It’s not only the screen that can be adjusted to suit your game of choice - the stick, too, can be changed from an 8-direction configuration to a 4-way setup using a little switch underneath the unit. Upon starting a game, the screen will display the controls and whether or not it’s best played using an 8- or 4-way stick, alongside a little information on the game’s setting or story (these are arcade titles, none of it gets too deep).
It’s here where you can also restore previously saved games, delete them, and access individual settings for the games - there are options for the number of players/lives per credit, when you gain 1-ups or other power-ups, the game’s difficulty, the length of a contest or match, and more depending on the game in question. The main menu also offers options regarding the unit’s volume and the screen brightness, HDMI-out wallpapers, background music and language selection. You can fiddle with all of these things to really get the most out of the machine and each of the 40 games.
Speaking of which, the selection here covers a range of genres, from sci-fi shooters and belt-scrolling beat ‘em ups to puzzlers and one-on-one fighters. There’s little here to make younger players’ eyes light up with awe, the most modern inclusion being the 1995 pair of Puzzle Bobble 2X (AKA Bust-A-Move Again) and Dan-Ku-Ga, a previously (officially) unreleased update to the Street Fighter II-like Kaiser Knuckle, a game that was released internationally as Global Champion. But if you grew up gaming in the 1980s and ‘90s, there’s a wealth of delights to dig into - some of which will feel instantly familiar, like the widely ported Bubble Bobble and the iconic Space Invaders, and some of which you’ll be experiencing for the first time.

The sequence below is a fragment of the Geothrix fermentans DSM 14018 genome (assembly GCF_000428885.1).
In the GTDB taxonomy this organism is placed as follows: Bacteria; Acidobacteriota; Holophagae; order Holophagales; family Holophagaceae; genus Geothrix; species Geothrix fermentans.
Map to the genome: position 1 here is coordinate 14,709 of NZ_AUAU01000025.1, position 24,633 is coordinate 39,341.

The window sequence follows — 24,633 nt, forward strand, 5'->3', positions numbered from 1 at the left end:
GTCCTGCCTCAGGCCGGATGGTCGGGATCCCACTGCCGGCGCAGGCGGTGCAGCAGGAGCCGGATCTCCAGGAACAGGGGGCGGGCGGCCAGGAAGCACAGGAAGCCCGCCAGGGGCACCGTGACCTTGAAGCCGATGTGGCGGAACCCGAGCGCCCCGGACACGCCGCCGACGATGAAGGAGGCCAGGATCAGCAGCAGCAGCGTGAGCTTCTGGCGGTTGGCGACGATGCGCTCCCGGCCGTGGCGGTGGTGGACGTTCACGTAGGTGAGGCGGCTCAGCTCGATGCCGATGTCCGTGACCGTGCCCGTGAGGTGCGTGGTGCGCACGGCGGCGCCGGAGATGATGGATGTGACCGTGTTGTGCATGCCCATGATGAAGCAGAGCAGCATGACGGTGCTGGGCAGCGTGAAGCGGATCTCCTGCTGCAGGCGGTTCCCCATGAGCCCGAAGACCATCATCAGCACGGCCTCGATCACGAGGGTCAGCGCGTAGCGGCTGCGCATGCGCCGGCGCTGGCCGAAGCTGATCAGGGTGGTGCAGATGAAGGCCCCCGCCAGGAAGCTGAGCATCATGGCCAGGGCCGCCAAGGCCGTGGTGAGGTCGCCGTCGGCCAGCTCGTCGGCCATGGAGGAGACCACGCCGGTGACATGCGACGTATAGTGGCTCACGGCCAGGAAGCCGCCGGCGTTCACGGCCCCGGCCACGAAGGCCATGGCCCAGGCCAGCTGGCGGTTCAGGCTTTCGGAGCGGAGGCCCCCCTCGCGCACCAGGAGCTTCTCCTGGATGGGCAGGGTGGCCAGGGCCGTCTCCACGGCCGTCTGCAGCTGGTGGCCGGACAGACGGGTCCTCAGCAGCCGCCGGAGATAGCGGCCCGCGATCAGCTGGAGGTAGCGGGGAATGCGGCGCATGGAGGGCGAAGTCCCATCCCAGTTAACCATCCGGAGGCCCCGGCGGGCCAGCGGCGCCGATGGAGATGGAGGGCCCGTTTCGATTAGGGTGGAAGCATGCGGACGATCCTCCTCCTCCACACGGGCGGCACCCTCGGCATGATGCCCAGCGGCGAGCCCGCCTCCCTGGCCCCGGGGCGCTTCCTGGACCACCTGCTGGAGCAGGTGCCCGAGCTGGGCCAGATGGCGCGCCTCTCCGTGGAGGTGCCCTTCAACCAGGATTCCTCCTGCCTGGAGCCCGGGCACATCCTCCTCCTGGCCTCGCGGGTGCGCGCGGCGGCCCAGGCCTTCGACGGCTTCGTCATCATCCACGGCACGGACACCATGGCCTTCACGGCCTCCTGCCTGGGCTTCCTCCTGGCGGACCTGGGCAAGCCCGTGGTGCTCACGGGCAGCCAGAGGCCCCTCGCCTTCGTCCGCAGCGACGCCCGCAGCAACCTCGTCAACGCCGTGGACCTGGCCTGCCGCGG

Of those lesser-known games, 1990’s The Ninja Kids (see main picture) is a colourful side-scroller in the Final Fight or Streets of Rage mould, with puppet-like character designs that look like they came out of a kids TV show filtered through the wildest fever dream. In the same genre, and from the very same year, is Runark, which was released internationally as Growl. It’s notable for animal NPCs assisting the player when you free them from their cages or captors. Hat Trick Hero, a football game, is both incredibly difficult to score a goal in due to its superhuman keepers and hilarious as you can punch your opponents, knock the referee on his arse, and even wipe out pitchside photographers with stray shots (trust me: more than not will go wide).